I have planned a multi-part series on the topic of learning languages. It is aimed at serving two purposes—answering questions around this issue that many people have asked me in the past few years, and putting into words my observations of what worked best for me or others around me, and where I felt I or others could have done better. The series will roughly address the following issues—

  • Why a new language—difficulties—rewards—how to choose one
  • How to start—where to learn from
  • Pronouncing it well—how to sound good—common mistakes—useful tips—improving your pronunciation
  • Moving ahead—how to start getting a hang of the language—how to cope up with differences—improving your fluency
  • How to keep it once you have it—ways to advance your level—ways to practise—closing remarks

It is aimed at being a leisurely read, and I hope it will be a considerable value addition to whoever reads it till the end.

There is no fixed posting schedule, though I will try to keep some degree of regularity. But expect at least a week’s gap between two posts. I wrote this Part 1 a couple of weeks ago, but expect some delay between Part 1 and Part 2, as I have a hell-week ahead.


Before we begin with how, the two important question words are _why _and which, and I would address them one by one—

Why do you want to learn a new language?

It could be any of a zillion reasons, frankly. Earlier, I used to frown upon a few of them, but I have realized that there is no point putting value to ambition, so whatever reason motivates you enough is fine. If you are a linguophile who simply loves learning languages, that’s ‘nuff said, and you don’t need to give it much thought. But, in most other cases, the_ reason_ often dictates your overall motivation level. For instance, if you are placed in a Japanese company and have to compulsorily attend 2 months of an intensive Japanese course, there’s every chance that you will end up hating it, and deeply regret your decision. If you want to learn another language to be able to communicate with your partner in their mother tongue, you probably have a strong motivation (and you will end up getting a lot of practice too). If you want to learn stereotyped ‘love langauges’ like French or Italian to achieve linguistically what men in Axe advertisements seem to achieve with just a spray of aerosol, you will probably start off with a lot of gusto, and then fizzle out—not unlike the fragrance of everyday deodorants.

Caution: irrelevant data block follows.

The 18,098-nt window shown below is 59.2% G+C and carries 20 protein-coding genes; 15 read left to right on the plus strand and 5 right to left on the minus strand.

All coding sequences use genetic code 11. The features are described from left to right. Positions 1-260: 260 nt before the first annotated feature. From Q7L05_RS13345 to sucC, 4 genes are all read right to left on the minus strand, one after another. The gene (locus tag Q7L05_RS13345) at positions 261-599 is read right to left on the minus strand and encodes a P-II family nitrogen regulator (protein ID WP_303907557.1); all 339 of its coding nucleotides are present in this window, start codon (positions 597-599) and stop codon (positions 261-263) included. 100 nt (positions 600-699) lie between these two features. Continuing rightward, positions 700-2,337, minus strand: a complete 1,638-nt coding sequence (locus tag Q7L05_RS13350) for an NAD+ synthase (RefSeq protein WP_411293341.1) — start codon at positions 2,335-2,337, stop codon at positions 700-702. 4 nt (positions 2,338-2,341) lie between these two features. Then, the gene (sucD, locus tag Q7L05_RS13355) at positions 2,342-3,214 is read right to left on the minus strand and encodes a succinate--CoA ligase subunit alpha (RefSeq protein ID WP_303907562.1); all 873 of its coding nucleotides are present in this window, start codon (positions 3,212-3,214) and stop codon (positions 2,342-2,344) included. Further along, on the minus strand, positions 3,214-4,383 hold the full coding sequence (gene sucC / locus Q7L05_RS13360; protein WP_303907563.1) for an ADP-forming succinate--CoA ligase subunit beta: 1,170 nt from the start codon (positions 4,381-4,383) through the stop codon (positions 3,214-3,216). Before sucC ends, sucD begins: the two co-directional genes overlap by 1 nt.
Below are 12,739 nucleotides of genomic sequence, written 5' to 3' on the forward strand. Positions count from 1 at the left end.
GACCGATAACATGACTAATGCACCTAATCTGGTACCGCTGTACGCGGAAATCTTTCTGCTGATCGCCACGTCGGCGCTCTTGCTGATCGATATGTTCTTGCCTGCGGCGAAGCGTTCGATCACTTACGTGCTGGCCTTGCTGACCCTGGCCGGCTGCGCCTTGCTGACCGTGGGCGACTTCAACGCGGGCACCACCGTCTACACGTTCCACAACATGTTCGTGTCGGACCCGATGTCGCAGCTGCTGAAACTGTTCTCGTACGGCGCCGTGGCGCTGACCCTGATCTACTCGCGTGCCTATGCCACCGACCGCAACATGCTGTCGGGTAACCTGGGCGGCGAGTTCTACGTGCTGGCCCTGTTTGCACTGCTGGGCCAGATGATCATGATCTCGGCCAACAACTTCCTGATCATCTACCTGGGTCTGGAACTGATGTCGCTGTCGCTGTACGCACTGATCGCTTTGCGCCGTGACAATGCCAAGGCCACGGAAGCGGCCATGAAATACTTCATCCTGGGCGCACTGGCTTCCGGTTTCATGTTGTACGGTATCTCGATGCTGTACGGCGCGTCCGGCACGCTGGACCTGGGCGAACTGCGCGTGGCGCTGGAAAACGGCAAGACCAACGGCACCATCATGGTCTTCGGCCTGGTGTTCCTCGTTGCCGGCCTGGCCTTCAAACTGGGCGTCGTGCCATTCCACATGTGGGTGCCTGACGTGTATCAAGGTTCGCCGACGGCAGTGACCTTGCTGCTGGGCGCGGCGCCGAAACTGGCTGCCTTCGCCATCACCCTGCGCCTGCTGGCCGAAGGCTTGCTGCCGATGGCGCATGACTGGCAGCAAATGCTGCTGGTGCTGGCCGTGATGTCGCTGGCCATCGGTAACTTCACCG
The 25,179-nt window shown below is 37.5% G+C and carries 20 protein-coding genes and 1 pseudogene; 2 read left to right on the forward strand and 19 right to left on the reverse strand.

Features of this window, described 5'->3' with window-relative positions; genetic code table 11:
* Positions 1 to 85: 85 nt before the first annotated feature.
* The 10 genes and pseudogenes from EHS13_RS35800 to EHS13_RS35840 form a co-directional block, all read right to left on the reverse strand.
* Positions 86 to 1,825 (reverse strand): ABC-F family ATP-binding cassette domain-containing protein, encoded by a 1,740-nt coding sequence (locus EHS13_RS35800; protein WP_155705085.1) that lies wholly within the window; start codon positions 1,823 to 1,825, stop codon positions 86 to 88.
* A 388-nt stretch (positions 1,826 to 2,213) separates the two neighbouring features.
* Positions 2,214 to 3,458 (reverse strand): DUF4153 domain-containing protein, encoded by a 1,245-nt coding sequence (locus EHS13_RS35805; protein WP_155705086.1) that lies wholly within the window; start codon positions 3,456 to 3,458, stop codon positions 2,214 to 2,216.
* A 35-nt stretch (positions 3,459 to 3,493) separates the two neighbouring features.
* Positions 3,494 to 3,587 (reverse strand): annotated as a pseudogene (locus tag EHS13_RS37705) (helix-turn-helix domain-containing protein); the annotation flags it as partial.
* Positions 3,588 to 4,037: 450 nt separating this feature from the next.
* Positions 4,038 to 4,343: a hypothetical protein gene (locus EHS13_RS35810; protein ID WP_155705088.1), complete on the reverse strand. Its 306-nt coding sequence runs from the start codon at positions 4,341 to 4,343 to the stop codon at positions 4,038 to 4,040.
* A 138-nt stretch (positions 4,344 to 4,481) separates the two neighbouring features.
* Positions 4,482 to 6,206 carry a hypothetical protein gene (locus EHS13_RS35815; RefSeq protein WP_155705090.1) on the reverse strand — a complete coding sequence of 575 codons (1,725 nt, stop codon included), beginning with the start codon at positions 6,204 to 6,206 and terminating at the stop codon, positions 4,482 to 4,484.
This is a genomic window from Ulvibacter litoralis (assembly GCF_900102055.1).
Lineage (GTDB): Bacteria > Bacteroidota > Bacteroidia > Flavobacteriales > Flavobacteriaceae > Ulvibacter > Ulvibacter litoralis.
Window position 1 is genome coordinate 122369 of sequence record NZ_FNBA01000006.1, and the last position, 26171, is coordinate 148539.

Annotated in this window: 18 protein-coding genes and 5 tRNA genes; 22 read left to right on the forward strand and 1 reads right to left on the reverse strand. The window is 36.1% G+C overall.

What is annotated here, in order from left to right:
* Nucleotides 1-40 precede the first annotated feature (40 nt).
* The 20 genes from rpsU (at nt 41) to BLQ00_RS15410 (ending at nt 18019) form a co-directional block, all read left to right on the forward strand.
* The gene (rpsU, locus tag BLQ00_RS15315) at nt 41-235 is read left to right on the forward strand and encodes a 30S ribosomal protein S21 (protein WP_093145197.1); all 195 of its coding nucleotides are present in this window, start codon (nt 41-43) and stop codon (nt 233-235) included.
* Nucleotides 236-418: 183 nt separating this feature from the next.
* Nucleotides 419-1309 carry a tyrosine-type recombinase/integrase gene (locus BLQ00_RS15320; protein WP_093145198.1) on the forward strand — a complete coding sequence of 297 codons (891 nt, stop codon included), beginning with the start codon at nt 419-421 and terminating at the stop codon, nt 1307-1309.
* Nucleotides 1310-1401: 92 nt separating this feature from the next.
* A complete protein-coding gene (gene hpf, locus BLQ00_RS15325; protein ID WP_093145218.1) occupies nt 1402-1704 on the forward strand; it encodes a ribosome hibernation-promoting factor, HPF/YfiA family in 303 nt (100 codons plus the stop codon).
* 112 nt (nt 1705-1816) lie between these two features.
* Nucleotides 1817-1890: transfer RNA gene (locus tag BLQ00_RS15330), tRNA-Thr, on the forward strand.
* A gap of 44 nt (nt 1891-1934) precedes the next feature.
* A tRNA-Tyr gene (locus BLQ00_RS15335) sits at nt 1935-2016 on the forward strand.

Be warned, however, that language learning can be a long and tiring process, which often offers close to no reward for several weeks (for relatively simple languages) or months (if you have chosen a particularly tough one). This is probably like learning to play the guitar, another in the list of Axe alternatives, though probably much more common. When you begin to learn, you set the loftiest goals in mind, and you are motivated by none but the best—you want to be able to play that awesome 8-minute solo, or be able to sit with a couple of friends on a Friday night and start accompanying any song that is being sung. But when you begin, you realize it’s one long painful process of strumming until your fingers ache and learning to play chords as an academic exercise. It might be weeks before you can begin to play for pleasure  or to a certain level of satisfaction. Learning languages is not entirely different.

I know quite a few people who want to learn a language with the sole aim of being able to read works by authors they admire in the language in which they were originally written, say German for Kafka, Russian for Tolstoy or Dostoevsky, or Bengali for Tagore. This ain’t unlike trying to learn to play cricket because you want to become Sachin Tendular, though it’s decidedly easier. You should be aware that learning a language to the level that you can appreciate literature written in it, be able to read it _for pleasure_ as opposed to reading it as an academic exercise, reading it so that you can chuckle over the funny parts, feel sorry for the characters’ misfortunes and be able to associate with the tale like you would with a bed-time story your grandmother narrated to you in your mother tongue—is _not_ easy, and will need a lot of time and commitment on your part. It’s not trivial, but it’s not too difficult either. Get into it but be aware of what you are getting into. And it is not necessarily very cool, as far as public perception goes, so you might not get brownie points for attempting it, unlike learning musical instruments.